Handy ARKit and ARCore development tips

There are a few frameworks for AR development (which are also used for 3D games). Unity is a game development platform that we use to develop and deploy to different platforms (both iOS and Android), so a developer can use both ARKit and ARCore with Unity. SceneKit is a native Apple framework and is a tool that iOS developers use on XCode (Apple’s developer platform) to deploy on to iOS. As always, there are pros and cons for each, and it really comes down to what you want to achieve with your product.

When building your app, we encourage developers to think about placing content in 3D rather than in 2D — since AR changes the way users consume and experience digital content, it only makes sense that you change how you build. Consider that models render to light, so if you set your model with a specific lighting and then dim the lights, the app will also dim. So, when developing, make sure you factor in lighting and encourage a specific light setting in app instructions.

AR

Also, it may take time for the AR app to fully and correctly detect surfaces, so remember that setup may take a while for a user. The user onboarding experience is therefore crucial, otherwise, it could break or kill the app! We suggest you carefully guide the user through setup and calibration with clear instructions for the user (a bot could be a great approach). Check out the IKEA AR app — which uses ARKit — it’s great for user onboarding.

There are still some limitations to developing with ARKit and ARCore. For one, they are not geolocation-aware or real-world object aware platforms. For example, Pokemon GO, while highly popular, doesn’t have building awareness and cannot map real-world architectures. Also, depth perception in ARKit and ARCore lags, meaning that detecting objects that are more complicated than a flat surface (a chair, for example) can be challenging. If you’re looking for more advanced recognition and awareness of space, we suggest using more powerful hardware — some advanced glasses are: HoloLens and Vuforia. To get a more interactive experience from ARKit, you can also combine the existing VR hardware with the ZED Mini.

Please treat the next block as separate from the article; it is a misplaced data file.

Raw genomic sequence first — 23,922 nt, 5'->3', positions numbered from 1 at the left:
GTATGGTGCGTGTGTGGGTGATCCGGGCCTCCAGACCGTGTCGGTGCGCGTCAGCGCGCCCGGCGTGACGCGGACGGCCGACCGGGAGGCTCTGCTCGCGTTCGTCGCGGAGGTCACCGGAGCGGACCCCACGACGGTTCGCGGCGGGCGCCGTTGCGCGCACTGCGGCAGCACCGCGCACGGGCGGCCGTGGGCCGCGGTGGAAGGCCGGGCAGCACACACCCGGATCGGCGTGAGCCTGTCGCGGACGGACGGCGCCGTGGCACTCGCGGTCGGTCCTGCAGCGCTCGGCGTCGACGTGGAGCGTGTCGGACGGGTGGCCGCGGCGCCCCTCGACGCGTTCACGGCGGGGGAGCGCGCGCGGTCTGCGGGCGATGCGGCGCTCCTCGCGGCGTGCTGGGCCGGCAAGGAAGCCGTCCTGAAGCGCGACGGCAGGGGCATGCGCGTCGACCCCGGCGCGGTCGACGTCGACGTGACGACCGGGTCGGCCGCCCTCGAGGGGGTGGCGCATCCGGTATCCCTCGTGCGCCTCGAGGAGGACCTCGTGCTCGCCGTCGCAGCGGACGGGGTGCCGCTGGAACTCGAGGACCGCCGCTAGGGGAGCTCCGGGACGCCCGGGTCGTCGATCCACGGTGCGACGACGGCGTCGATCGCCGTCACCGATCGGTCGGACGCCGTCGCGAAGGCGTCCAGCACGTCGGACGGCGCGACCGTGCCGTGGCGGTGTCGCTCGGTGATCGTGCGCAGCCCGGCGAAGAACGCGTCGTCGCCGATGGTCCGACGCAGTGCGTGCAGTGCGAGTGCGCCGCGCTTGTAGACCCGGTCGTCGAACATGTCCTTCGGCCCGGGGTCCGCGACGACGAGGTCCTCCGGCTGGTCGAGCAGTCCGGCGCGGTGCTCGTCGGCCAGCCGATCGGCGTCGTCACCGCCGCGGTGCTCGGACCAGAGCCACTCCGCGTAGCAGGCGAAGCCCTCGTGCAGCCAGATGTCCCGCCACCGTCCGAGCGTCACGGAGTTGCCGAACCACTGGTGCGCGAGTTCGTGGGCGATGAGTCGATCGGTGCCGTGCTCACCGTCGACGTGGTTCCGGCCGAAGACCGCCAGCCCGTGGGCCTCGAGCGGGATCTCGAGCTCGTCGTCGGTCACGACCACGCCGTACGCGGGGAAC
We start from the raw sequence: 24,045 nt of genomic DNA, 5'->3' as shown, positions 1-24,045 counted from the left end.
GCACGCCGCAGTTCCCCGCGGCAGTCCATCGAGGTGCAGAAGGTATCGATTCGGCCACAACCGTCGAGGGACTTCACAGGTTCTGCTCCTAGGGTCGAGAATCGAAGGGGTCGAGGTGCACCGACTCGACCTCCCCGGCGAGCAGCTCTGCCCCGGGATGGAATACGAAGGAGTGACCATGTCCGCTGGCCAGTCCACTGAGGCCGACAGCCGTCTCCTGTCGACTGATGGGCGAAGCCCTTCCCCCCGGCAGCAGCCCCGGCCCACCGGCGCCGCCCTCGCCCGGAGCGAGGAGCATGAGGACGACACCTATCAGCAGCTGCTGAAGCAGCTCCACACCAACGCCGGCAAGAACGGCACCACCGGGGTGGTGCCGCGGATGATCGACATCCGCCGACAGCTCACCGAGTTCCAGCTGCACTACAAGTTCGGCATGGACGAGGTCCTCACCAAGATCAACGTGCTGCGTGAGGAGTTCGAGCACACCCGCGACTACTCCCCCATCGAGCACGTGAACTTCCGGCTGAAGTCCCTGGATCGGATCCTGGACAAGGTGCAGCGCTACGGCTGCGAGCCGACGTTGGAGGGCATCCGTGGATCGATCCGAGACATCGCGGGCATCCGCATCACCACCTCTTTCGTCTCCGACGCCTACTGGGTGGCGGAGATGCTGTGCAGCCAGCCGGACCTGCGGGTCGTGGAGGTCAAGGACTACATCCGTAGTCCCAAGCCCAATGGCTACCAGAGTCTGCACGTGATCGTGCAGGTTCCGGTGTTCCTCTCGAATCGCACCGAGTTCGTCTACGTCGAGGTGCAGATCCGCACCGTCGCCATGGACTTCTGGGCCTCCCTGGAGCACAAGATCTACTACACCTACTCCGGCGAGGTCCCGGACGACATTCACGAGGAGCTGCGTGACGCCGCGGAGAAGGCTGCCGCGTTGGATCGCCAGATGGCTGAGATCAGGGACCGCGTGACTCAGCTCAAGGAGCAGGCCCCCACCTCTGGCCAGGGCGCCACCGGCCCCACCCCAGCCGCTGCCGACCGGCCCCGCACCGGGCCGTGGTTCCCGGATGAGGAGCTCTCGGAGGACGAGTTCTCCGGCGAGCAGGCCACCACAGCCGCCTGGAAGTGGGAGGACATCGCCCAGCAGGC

The future of AR development

As ARKit and ARCore are relatively new advances, we expect to see more developers working in this space, striving towards more real-world aware and geo-mapping capabilities. Currently, some startups are working to improve complex object detection in AR (see Placenote), and some are beginning to map real world architectures (Blippar AR City and 6D.ai).

As AR is being looked at by technologists and industry leaders it is becoming more and more prominent. In response, ARKit and ARCore are making impressive advances in the AR space possible — and feasible — for developers. We will likely begin to see a greater range of offerings and more value in AR apps. For the latest updates in the AR world follow the AR and VR Facebook Group, the ARKit page on GitHub, and Google AR on GitHub.


Arjun Achatz

Arjun is an Agile Engineer at TribalScale. Arjun focuses on Android Development for all devices and has a particular interest in AR. He has a Bachelor’s Degree in Mathematics from the University of Waterloo.

 

Lionheart Xiong

Lionheart is an iOS Engineer at TribalScale and he focuses on ARKit and Unity. He has a Bachelor’s Degree in Computer Science from the University of Toronto.

TribalScale

TribalScale is a global innovation firm delivering first-class product strategy, design, and development for emerging technologies, mobile, and web.